WASHINGTON — Americans spent only slightly more last month at retail stores compared with January, a sign of consumer caution despite rising optimism about the economy.

The Commerce Department said Wednesday retail sales ticked up a seasonally adjusted 0.1 percent in February, after a much bigger gain of 0.6 percent the previous month. January’s gain was revised higher.

The figures suggest that strong job gains this year, near record-high stock prices and decent pay gains haven’t yet lifted spending. But last month’s sluggish pace could prove temporary.

Economists note that spending was likely held back by delays in tax refund payments. A new law has required tougher scrutiny of a tax credit claimed by lower-income taxpayers. Wal-Mart said last month that the delay had slowed sales at its stores in February. Other retailers have reported similar concerns.

Yet tax refunds have started to flow this month, which could trigger a rebound.

Economists were also encouraged by the upward revisions to January’s sales data, which point to potentially faster growth in the first three months of the year.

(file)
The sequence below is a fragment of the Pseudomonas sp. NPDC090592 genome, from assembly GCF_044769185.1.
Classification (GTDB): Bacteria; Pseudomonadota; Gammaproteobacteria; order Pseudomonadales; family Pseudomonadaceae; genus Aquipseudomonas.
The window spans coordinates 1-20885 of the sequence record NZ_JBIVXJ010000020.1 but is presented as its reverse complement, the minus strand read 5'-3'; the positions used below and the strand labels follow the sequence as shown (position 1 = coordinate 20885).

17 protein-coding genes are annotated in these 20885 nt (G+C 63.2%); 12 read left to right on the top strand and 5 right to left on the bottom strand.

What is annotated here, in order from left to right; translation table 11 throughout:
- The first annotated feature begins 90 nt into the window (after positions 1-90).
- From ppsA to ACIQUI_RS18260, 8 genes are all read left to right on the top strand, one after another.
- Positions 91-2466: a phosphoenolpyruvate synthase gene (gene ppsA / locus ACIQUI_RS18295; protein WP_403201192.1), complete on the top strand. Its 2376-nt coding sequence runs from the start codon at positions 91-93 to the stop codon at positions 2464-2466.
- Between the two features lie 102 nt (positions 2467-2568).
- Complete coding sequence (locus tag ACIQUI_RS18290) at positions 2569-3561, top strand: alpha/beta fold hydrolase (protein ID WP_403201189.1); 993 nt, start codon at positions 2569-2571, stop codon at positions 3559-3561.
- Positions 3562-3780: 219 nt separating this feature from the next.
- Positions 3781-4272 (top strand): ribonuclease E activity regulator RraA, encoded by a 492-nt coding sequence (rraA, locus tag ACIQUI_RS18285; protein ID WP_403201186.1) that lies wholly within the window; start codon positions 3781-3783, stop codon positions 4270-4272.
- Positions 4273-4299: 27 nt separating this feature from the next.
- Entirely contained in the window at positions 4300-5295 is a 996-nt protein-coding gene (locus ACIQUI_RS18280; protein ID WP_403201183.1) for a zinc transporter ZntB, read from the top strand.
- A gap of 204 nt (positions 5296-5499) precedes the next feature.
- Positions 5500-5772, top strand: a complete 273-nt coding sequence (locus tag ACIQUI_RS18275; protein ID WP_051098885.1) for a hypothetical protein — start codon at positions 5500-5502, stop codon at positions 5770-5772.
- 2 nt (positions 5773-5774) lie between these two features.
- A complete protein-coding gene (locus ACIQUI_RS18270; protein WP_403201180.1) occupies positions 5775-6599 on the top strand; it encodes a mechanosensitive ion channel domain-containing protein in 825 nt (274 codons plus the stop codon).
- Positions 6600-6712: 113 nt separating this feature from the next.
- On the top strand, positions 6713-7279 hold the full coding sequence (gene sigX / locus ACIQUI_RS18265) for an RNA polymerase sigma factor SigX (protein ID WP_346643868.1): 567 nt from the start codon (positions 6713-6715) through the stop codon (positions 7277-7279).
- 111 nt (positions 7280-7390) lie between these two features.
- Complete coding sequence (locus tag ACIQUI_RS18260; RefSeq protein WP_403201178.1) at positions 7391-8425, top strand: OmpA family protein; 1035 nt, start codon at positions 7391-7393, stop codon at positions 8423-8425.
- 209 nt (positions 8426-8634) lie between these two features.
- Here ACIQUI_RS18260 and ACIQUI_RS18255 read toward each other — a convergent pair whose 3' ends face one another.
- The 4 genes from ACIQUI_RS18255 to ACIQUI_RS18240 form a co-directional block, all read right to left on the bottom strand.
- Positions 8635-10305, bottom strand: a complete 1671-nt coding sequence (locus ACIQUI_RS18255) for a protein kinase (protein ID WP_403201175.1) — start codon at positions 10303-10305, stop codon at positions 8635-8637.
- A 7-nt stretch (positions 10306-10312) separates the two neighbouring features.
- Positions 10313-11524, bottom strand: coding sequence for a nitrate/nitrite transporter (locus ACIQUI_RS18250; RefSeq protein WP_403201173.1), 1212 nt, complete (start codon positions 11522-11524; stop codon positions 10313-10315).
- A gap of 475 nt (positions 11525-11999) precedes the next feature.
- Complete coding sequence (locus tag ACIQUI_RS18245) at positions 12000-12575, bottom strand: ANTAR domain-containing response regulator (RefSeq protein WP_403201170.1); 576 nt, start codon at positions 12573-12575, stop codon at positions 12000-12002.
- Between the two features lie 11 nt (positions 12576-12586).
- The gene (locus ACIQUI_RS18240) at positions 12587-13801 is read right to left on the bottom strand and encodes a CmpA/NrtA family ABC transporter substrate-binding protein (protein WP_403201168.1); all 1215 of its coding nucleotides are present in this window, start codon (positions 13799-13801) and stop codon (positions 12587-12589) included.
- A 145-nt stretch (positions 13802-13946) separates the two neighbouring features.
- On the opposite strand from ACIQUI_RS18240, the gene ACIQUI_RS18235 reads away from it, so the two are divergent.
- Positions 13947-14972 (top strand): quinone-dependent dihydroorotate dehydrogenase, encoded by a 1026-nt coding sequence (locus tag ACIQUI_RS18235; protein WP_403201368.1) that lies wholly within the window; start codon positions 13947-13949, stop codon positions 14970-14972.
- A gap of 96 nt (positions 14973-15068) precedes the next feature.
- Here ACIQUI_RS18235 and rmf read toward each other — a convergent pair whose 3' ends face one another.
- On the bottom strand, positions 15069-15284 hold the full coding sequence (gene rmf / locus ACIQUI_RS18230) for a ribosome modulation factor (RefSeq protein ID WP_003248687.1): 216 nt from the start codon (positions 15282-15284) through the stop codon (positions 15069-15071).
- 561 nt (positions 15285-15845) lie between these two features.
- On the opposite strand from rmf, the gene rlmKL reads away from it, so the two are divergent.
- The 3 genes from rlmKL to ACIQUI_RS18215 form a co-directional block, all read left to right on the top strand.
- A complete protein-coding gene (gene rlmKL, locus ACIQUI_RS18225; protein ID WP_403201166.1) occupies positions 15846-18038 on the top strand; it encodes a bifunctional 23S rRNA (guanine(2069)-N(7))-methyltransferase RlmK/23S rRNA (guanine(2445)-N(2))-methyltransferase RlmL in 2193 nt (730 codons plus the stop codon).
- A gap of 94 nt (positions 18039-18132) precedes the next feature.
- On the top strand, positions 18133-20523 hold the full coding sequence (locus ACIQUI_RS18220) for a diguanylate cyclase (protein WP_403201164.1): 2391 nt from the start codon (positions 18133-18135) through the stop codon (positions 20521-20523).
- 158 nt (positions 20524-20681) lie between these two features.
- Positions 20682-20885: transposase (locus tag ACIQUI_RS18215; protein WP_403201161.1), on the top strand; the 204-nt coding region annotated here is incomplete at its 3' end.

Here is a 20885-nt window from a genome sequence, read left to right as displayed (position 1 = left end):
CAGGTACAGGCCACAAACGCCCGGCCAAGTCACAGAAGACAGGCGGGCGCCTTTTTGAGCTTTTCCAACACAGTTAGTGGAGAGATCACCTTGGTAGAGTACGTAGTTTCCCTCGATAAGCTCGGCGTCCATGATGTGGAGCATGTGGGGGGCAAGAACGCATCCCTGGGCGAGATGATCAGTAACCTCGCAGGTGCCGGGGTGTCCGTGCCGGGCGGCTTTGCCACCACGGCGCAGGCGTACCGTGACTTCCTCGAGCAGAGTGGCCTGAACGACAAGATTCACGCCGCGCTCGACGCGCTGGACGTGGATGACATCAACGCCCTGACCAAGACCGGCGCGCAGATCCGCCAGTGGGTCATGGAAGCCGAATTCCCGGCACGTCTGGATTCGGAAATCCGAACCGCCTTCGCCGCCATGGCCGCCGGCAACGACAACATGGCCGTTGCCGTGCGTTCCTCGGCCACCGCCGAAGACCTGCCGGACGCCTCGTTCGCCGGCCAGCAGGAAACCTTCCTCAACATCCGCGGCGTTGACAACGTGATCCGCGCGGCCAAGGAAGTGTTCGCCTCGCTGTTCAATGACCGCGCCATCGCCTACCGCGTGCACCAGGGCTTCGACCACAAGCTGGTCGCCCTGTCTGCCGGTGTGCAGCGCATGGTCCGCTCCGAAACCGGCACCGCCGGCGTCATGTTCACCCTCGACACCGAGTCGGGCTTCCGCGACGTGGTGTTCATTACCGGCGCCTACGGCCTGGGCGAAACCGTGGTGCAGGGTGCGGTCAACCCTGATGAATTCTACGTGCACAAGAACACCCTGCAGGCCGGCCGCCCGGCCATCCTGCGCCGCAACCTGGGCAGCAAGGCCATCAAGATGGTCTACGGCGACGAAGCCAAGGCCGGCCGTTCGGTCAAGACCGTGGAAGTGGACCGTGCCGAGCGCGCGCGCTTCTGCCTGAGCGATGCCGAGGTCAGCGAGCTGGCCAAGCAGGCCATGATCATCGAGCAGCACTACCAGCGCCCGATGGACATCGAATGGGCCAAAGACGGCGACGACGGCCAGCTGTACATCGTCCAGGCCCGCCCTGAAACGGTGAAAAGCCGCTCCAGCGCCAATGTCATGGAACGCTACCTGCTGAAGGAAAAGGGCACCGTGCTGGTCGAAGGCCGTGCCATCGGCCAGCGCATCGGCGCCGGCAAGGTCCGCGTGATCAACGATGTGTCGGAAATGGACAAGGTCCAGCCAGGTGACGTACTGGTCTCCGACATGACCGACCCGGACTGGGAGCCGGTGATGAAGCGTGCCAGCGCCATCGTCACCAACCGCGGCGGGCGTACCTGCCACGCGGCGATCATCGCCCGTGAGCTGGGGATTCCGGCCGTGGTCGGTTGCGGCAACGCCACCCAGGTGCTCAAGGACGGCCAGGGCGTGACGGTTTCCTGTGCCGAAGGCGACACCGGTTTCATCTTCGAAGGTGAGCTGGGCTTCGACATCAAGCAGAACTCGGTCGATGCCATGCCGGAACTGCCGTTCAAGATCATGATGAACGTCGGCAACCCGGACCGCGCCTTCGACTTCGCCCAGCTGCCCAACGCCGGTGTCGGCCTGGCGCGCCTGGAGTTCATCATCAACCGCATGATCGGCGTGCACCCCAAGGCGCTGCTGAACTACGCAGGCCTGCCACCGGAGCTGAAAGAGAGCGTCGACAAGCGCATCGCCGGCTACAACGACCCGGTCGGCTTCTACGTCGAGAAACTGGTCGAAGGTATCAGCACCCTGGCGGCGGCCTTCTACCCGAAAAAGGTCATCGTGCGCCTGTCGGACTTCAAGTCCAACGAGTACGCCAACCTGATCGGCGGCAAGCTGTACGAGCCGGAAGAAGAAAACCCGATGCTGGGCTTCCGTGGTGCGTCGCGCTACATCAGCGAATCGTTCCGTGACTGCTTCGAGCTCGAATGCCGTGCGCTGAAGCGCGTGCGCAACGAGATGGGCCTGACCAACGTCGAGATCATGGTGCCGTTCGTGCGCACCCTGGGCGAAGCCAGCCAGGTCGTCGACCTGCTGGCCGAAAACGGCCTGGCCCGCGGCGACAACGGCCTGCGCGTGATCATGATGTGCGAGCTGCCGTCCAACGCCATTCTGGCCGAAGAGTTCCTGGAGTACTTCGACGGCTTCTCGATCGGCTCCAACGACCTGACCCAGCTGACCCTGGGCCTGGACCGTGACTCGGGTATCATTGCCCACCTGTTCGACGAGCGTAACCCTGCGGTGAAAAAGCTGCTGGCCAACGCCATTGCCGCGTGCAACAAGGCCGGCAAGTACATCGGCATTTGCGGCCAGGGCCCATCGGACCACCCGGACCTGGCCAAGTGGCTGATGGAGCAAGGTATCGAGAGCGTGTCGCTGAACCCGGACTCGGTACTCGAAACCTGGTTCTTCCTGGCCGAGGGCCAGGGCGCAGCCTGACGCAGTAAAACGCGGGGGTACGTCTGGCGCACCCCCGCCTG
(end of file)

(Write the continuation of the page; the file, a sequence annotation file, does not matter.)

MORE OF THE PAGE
A separate report showed inflation rose in February and is now comfortably above the Federal Reserve’s target of 2 percent. The Fed announced its third rate hike in 15 months Wednesday.

Sales rose in February at furniture stores and home and garden centers. But they fell sharply at electronics and appliance stores.

Sales also fell at gasoline stations, though that mostly reflects lower prices. Clothing stores, sporting goods retailers and department stores also all reported lower sales.

There are several additional factors that could drive spending higher in the months ahead. Consumer confidence soared to its highest level in more than 15 years in February, according to the Conference Board, a business research group.

Hiring and average hourly pay growth have picked up since the new year. Americans’ finances are in better shape, with average home prices back to their pre-recession levels in much of the country.

Yet the boost in confidence may not be broadly shared. That could limit any spending that might result. For Americans younger than age 35, who are less likely than older age groups to own a home or stocks, confidence actually fell last month.

And the consumer confidence data has grown increasingly political in recent years, with Republicans reporting much greater optimism than Democrats. That reverses a pattern that emerged under former President Barack Obama.

Retail sales make up about one-third of total consumer spending, with the other two-thirds consisting of health care and other services. Spending makes up about 70 percent of the economy.

Growth has yet to catch up with the recent burst of optimism that has followed Donald Trump’s election.